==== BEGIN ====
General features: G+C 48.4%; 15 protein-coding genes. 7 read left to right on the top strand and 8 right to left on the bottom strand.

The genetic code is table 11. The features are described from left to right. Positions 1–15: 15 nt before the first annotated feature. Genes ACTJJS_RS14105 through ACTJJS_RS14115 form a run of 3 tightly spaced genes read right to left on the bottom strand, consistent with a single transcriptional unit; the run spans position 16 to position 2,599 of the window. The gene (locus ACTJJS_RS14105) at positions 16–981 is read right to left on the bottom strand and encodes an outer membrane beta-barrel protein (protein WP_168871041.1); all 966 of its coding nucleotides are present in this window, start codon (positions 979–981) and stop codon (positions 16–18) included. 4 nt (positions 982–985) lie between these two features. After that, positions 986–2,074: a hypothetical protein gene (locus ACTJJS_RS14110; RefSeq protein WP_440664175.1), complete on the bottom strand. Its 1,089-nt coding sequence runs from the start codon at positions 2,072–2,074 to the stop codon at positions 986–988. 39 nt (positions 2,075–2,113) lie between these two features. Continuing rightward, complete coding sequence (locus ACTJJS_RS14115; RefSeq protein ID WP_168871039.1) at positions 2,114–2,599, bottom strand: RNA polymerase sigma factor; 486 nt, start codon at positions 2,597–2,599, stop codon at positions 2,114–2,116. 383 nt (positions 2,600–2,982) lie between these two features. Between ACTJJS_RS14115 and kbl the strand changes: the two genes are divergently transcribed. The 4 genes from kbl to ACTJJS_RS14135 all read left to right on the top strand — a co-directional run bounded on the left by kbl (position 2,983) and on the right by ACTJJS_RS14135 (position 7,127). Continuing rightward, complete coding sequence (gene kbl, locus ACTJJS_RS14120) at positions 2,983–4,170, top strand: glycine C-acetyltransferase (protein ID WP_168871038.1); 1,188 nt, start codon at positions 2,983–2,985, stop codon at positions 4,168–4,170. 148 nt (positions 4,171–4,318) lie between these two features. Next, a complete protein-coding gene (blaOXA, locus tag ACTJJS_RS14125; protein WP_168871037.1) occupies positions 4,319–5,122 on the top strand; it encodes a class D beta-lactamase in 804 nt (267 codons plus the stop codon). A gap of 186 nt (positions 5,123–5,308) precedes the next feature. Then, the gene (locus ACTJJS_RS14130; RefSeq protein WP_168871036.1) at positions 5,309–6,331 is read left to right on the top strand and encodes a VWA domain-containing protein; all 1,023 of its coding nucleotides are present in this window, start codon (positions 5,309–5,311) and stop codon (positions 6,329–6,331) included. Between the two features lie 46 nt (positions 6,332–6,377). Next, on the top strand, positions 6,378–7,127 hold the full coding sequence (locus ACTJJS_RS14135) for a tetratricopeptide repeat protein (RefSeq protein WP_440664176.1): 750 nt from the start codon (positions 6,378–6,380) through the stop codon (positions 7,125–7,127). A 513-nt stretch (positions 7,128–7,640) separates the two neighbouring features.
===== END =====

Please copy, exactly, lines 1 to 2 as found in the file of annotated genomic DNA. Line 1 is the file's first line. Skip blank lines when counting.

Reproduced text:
General features: G+C 48.4%; 15 protein-coding genes. 7 read left to right on the top strand and 8 right to left on the bottom strand.

The genetic code is table 11. The features are described from left to right. Positions 1–15: 15 nt before the first annotated feature. Genes ACTJJS_RS14105 through ACTJJS_RS14115 form a run of 3 tightly spaced genes read right to left on the bottom strand, consistent with a single transcriptional unit; the run spans position 16 to position 2,599 of the window. The gene (locus ACTJJS_RS14105) at positions 16–981 is read right to left on the bottom strand and encodes an outer membrane beta-barrel protein (protein WP_168871041.1); all 966 of its coding nucleotides are present in this window, start codon (positions 979–981) and stop codon (positions 16–18) included. 4 nt (positions 982–985) lie between these two features. After that, positions 986–2,074: a hypothetical protein gene (locus ACTJJS_RS14110; RefSeq protein WP_440664175.1), complete on the bottom strand. Its 1,089-nt coding sequence runs from the start codon at positions 2,072–2,074 to the stop codon at positions 986–988. 39 nt (positions 2,075–2,113) lie between these two features. Continuing rightward, complete coding sequence (locus ACTJJS_RS14115; RefSeq protein ID WP_168871039.1) at positions 2,114–2,599, bottom strand: RNA polymerase sigma factor; 486 nt, start codon at positions 2,597–2,599, stop codon at positions 2,114–2,116. 383 nt (positions 2,600–2,982) lie between these two features. Between ACTJJS_RS14115 and kbl the strand changes: the two genes are divergently transcribed. The 4 genes from kbl to ACTJJS_RS14135 all read left to right on the top strand — a co-directional run bounded on the left by kbl (position 2,983) and on the right by ACTJJS_RS14135 (position 7,127). Continuing rightward, complete coding sequence (gene kbl, locus ACTJJS_RS14120) at positions 2,983–4,170, top strand: glycine C-acetyltransferase (protein ID WP_168871038.1); 1,188 nt, start codon at positions 2,983–2,985, stop codon at positions 4,168–4,170. 148 nt (positions 4,171–4,318) lie between these two features. Next, a complete protein-coding gene (blaOXA, locus tag ACTJJS_RS14125; protein WP_168871037.1) occupies positions 4,319–5,122 on the top strand; it encodes a class D beta-lactamase in 804 nt (267 codons plus the stop codon). A gap of 186 nt (positions 5,123–5,308) precedes the next feature. Then, the gene (locus ACTJJS_RS14130; RefSeq protein WP_168871036.1) at positions 5,309–6,331 is read left to right on the top strand and encodes a VWA domain-containing protein; all 1,023 of its coding nucleotides are present in this window, start codon (positions 5,309–5,311) and stop codon (positions 6,329–6,331) included. Between the two features lie 46 nt (positions 6,332–6,377). Next, on the top strand, positions 6,378–7,127 hold the full coding sequence (locus ACTJJS_RS14135) for a tetratricopeptide repeat protein (RefSeq protein WP_440664176.1): 750 nt from the start codon (positions 6,378–6,380) through the stop codon (positions 7,125–7,127). A 513-nt stretch (positions 7,128–7,640) separates the two neighbouring features.